A “hardy annual” argument emerged during a meeting yesterday to discuss the Dunedin City Council’s submission on TrustPower’s Mahinerangi wind farm proposal the least contentious heavy traffic route across the Taieri Plain. For at least seven years, the council has been divided over whether the main route should be State Highway 87, which runs through the middle of Mosgiel, or a road which bypasses the town. The issue has resurfaced with Meridian Energy and TrustPower announcing plans for wind farms northwest of Outram. Both say the main route for construction traffic including the 2700 over-length and over-weight trucks needed to transport wind turbine components would be from Dunedin, across the Taieri Plain to Outram and onwards via State Highway 87. Meridian’s preferred route across the plain is Riccarton Rd, while TrustPower has said it is still looking at options.
Dunedin city councillors will decide today whether to lodge a submission on Trust-Power’s Mahinerangi wind farm proposal. A special meeting of the planning and environment committee has been scheduled to discuss the council’s response to the 100-turbine wind farm proposal planned on land near Lake Mahinerangi next to a council-owned water catchment reserve. The company has a resource consent application with the Clutha District Council and submissions close on March 2. The special meeting as been scheduled because the planning and environment committee does not meet again until March 5.
Hepburn council has approved a two-turbine wind farm at Leonards Hill, south of Daylesford. The $8 million project received 18 objections and more than 300 positive submissions. But Hepburn Mayor David Smith says despite the mixed feelings, he was comfortable using his casting vote to give the project the go-ahead.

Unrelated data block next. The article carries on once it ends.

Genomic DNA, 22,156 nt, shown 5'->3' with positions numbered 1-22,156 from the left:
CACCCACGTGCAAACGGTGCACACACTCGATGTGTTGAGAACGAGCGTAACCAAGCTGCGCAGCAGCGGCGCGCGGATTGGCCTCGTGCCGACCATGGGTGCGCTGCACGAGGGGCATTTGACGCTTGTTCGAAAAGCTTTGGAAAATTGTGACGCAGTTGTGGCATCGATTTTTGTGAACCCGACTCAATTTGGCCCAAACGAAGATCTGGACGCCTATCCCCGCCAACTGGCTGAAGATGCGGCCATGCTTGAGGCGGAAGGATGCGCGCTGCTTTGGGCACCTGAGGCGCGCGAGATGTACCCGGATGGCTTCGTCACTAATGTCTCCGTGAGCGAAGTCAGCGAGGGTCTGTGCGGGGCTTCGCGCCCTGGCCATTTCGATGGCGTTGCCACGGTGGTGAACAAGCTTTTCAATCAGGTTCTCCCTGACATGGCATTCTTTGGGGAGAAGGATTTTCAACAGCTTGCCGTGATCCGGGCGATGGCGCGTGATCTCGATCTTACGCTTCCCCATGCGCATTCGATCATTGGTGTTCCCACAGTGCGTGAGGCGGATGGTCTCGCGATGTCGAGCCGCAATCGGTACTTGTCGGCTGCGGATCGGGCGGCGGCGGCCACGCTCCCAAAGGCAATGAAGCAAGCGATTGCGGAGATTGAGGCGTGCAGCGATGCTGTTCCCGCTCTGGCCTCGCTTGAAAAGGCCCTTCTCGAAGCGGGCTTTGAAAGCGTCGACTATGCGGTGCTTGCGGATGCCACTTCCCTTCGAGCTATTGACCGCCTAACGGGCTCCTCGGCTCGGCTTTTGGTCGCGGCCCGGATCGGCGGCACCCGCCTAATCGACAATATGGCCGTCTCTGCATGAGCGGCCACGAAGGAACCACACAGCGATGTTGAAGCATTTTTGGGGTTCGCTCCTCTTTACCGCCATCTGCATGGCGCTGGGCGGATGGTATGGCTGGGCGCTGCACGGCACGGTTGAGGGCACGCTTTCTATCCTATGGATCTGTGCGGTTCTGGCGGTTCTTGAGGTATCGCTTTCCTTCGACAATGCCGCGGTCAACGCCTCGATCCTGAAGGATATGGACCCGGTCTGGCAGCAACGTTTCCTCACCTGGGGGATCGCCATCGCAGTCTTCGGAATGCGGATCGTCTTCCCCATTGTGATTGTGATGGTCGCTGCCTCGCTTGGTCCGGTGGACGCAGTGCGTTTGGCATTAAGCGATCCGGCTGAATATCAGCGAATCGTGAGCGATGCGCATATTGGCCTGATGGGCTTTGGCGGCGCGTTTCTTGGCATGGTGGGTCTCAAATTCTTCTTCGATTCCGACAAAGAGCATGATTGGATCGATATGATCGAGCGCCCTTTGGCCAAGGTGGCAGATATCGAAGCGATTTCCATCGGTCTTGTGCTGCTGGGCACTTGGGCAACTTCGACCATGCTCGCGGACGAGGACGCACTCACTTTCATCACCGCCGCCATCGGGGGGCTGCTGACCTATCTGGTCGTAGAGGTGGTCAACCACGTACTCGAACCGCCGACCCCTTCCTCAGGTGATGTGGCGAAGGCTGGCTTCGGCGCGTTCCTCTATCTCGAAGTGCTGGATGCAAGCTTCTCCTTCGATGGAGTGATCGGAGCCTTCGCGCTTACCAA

Green members of Marrickville Council want to see if it is possible to build a wind farm in the Sydney suburb of Tempe. They say the farm could power local facilities like sports centres and water treatment plants. Greens councillor Fiona Byrne says local councils have a responsibility to fight climate change. "We can see that climate change is upon us, there's really no more time to waste and we need to start investigating straightaway ways that we can reduce our greenhouse gas emissions and look for all possibilities of options for renewable energy," she said.
HUNDREDS of wind turbines will dot south-west Victoria's landscape with another company announcing yesterday it wanted to develop a $180 million wind farm near Glenthompson. The proposal for a 43-turbine development by private investment bank Investec Bank and Windlab Systems will be at least the 12th wind energy development either operating, approved or in the pipeline for south-west Victoria.
A new landscape guardians group has been set up to fight plans for two big wind farms. The Western Plains Guardians are worried about proposals for farms at Nerrin Nerrin, south-east of Lake Bolac, and at Stockyard Hill, south of Beaufort. Each is believed to have at least 100 turbines. Group spokesman Warick Read says a moratorium on further wind farms is needed until a national code for assessing them is in place. "The groups really would like to see the Government engage with the community a little bit more and just say, 'look, just pull up on these things a little'," he said. "I suppose people are feeling as though they're being railroaded into it, that these companies propose these developments and they're over a certain size and the council doesn't really have any input into it at all. "If only they could open the guidelines a little bit more and make it a lot more transparent."